For all the investment speculation and hype, cryptocurrency has so far struggled to find meaningful use cases. Now there’s some effort from Singapore to turn the general public into crypto adopters through blockchain payments.
Cosmose AI, a nine-year-old company that uses AI analytics to track in-store foot traffic and engage with shoppers online, is partnering with Near, one of the blockchain protocols competing with Ethereum. The pair are building a payment system that allows users to shop with crypto at low transaction fees, saving money for both buyers and sellers.
As part of the partnership, Near Foundation, the nonprofit arm of Near supporting the protocol’s ecosystem development, has made a strategic investment in Cosmose. The round, of which the amount is undisclosed, lifts the company’s valuation to $500 million, up from $100 million when it closed its $15 million Series A financing in 2020.
Cosmose’s suite of retail solutions includes the KaiKai app that lets customers discover retail stores in their physical vicinity and an online targeting platform, both of which are getting a blockchain makeover with Near’s help.
Miron Mironiuk, the company’s founder and CEO, didn’t intend to ride the crypto wave; rather, he was seeking a solution that would make online payments cheaper for consumers and vendors Cosmose served.
“I’m not sure if you know how expensive and slow it is to process online payments. It’s absolutely crazy,” Mironiuk told TechCrunch in an interview.
He gave the example of buying a $5 cup of coffee. Payments processing companies like Stripe and PayPal charge effectively over 10% for small transactions, so the seller ends up increasing prices, forcing the buyer to pay 6-10% more. In a year, the coffee drinker could easily be spending an extra $200 just because the transactions are handled by intermediaries like Stripe.
Pay with crypto
With its Near-powered blockchain payment system, KaiKai, where users can discover nearby products and pay via the app, claims to reduce the transaction costs of one’s annual coffee consumption to just $4, which is 50 times less than the Stripe or PayPal method, according to Mironiuk.
“Imagine how much you could save if all payments are moved to blockchain,” said the founder.
Not all blockchains are cheap to use. One of the biggest challenges facing crypto adoption is the exorbitant fees involved. Without a centralized settlement system, cryptocurrencies rely on a distributed network of validators to verify on-chain transactions. That process on Ethereum is notoriously expensive, so alternatives like Cardano, Pokadot and Near have emerged to make crypto cheaper and more scalable.
Cosmose’s shopping discovery app KaiKai settles payments in its native stablecoin Kai-Ching, which runs on Near’s network. The app creates a crypto wallet for users, who can top up Kai-Ching with fiat currencies. In the future, users might have the option to convert Kai-Ching back into fiat.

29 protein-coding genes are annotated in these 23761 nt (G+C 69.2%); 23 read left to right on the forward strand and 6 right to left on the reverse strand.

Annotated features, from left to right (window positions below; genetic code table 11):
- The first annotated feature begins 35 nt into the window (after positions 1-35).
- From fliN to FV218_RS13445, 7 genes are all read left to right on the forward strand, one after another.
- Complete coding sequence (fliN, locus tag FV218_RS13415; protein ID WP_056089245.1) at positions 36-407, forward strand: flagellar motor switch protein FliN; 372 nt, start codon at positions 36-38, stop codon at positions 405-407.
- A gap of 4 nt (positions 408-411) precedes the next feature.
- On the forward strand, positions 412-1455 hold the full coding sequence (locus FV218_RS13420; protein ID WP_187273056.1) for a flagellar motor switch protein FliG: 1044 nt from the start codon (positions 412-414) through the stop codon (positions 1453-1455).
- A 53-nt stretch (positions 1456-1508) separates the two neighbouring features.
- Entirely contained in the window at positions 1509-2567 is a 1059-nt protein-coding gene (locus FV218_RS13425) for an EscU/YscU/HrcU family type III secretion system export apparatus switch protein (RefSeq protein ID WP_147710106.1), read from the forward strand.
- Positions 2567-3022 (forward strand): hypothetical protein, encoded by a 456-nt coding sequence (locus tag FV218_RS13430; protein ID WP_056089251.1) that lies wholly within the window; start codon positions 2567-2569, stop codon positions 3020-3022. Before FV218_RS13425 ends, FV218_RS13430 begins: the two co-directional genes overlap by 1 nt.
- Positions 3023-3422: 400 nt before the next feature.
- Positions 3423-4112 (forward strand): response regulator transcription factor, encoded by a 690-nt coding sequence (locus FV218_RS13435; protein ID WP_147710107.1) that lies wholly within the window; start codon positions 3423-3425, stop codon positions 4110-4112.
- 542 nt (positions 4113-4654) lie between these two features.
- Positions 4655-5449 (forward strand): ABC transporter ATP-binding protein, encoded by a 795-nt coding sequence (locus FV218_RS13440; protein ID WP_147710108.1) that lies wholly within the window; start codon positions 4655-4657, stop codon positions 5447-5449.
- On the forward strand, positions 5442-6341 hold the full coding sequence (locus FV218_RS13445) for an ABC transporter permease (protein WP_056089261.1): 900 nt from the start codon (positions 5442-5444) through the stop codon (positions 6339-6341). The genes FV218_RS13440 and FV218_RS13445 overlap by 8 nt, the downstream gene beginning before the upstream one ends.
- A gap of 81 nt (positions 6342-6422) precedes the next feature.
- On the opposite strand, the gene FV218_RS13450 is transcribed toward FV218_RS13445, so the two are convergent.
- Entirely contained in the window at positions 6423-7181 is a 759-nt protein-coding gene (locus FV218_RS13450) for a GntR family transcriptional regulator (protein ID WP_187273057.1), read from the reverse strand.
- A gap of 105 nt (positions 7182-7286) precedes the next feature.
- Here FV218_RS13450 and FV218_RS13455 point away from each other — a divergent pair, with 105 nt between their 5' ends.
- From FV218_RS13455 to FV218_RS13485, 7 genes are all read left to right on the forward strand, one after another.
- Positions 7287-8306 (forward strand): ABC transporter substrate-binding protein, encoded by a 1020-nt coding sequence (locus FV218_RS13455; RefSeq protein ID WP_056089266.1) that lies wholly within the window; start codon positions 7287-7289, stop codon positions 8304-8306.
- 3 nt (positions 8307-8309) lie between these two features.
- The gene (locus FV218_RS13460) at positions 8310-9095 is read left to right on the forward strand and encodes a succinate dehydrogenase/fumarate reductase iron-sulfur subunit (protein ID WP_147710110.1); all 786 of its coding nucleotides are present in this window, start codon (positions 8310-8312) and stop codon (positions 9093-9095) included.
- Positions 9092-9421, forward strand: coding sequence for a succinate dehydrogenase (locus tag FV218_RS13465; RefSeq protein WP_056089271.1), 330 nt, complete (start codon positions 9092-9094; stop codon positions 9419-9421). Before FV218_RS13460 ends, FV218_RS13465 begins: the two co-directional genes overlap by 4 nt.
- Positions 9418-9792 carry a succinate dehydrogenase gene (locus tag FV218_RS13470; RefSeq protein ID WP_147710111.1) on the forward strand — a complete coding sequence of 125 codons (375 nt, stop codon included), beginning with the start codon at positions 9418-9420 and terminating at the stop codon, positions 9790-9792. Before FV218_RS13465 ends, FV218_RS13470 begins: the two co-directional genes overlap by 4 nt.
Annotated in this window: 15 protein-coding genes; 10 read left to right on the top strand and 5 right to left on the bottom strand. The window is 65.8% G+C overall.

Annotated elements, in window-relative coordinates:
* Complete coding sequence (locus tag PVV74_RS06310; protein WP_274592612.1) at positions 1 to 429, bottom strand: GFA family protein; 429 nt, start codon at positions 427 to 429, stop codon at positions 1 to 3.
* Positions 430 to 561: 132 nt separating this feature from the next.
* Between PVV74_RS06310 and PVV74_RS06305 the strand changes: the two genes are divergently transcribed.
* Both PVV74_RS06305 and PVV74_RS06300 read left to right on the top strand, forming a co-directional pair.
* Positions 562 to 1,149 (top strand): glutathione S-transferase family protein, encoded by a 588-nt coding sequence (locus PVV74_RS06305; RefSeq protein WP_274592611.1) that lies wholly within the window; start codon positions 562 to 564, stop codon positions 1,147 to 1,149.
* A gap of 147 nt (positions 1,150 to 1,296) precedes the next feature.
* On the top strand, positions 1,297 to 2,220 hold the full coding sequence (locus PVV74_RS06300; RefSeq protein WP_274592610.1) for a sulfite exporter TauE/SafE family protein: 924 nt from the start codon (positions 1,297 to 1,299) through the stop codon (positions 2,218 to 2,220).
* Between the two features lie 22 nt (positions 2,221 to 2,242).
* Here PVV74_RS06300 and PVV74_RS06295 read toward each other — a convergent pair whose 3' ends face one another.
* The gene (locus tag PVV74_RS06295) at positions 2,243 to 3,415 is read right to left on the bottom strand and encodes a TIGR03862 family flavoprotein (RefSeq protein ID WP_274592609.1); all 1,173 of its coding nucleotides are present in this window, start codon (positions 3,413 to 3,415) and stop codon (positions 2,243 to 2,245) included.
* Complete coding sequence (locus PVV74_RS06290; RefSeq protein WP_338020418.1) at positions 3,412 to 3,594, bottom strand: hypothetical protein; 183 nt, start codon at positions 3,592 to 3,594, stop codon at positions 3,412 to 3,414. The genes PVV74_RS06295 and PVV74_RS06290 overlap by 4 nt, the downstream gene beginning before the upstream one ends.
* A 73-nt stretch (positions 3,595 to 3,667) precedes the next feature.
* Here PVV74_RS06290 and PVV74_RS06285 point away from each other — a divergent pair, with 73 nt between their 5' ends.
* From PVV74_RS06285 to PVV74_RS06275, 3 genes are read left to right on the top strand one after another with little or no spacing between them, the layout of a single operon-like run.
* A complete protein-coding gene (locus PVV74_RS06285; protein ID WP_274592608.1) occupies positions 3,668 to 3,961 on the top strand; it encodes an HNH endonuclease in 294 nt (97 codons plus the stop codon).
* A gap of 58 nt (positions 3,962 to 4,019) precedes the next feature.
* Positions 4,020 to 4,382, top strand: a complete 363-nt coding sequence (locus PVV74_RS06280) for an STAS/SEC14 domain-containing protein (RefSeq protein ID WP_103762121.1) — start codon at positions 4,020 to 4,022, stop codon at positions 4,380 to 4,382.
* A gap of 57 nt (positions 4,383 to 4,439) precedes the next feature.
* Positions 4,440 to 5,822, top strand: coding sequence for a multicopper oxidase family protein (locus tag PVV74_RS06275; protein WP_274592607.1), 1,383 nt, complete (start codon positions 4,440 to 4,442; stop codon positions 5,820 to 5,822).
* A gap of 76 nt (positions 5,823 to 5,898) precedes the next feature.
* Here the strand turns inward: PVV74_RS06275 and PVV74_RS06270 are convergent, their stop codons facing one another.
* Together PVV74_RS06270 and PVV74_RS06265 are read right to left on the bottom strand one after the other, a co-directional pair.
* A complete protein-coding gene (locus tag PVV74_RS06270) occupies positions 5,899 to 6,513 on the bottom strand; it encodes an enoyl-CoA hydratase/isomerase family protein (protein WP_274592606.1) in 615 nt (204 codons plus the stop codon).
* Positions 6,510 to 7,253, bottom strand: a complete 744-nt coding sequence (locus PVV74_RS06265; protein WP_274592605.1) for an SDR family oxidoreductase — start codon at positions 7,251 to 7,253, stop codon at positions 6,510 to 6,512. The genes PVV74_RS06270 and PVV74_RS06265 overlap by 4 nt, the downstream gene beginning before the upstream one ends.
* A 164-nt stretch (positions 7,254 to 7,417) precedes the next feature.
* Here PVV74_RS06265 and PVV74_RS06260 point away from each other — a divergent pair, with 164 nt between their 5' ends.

Cosmose keeps a treasury for Kai-Ching, which is pegged to U.S. dollars (1 Kai-Ching = 1 USD cent) and only tradable within the app to prevent value volatility.
KaiKai first launched the option to pay with crypto in Singapore last September, where the government is in the process of formulating a stablecoin regulation. Since then, Kai-Ching has processed over 1 million transactions in the form of payments, refunds and rewards.
Prices are automatically lowered when users opt to pay in Kai-Ching. Over half of Ka-Ching’s users are Gen Z, and they are “super comfortable” with crypto because they know “the coins are on-chain” and “they own it,” the founder observed.
The company declined to disclose how many crypto users it has accumulated, but one data point shines a light on its user behavior: One-third of the transactions are paid with Kai-Ching. Given the traction in Singapore, it won’t be surprising if Cosmose is taking Kai-Ching to other crypto-friendly jurisdictions in the future.
Own your data
Cosmose and Near are onto something that seems even more ambitious. One of the promises of blockchain-based applications is to return the control over personal data back to users rather than keeping it with Big Tech’s centralized servers.
Essentially, Near is helping Cosmose migrate user data onto its blockchain and building out a system where users can see how the firm is tracking them, including their location, when they open the app, the products they browse and how long they stay.
The goal is to store user data on their phones using edge computing and let people decide how they want to be tracked to receive more or less precise product recommendations and rewards.
“It’s not only a technical challenge. It’s also a user experience challenge of how to do it in a way that people actually can check it and get some insights and decide quickly,” the founder said.
Since its inception, Cosmose has served over 20 million stores and reached one billion phones worldwide, with China accounting for “hundreds of millions” of them. The company has a team of 80 staff across Warsaw, its engineering base, as well as Shanghai, Hong Kong, Singapore, Tokyo and Paris.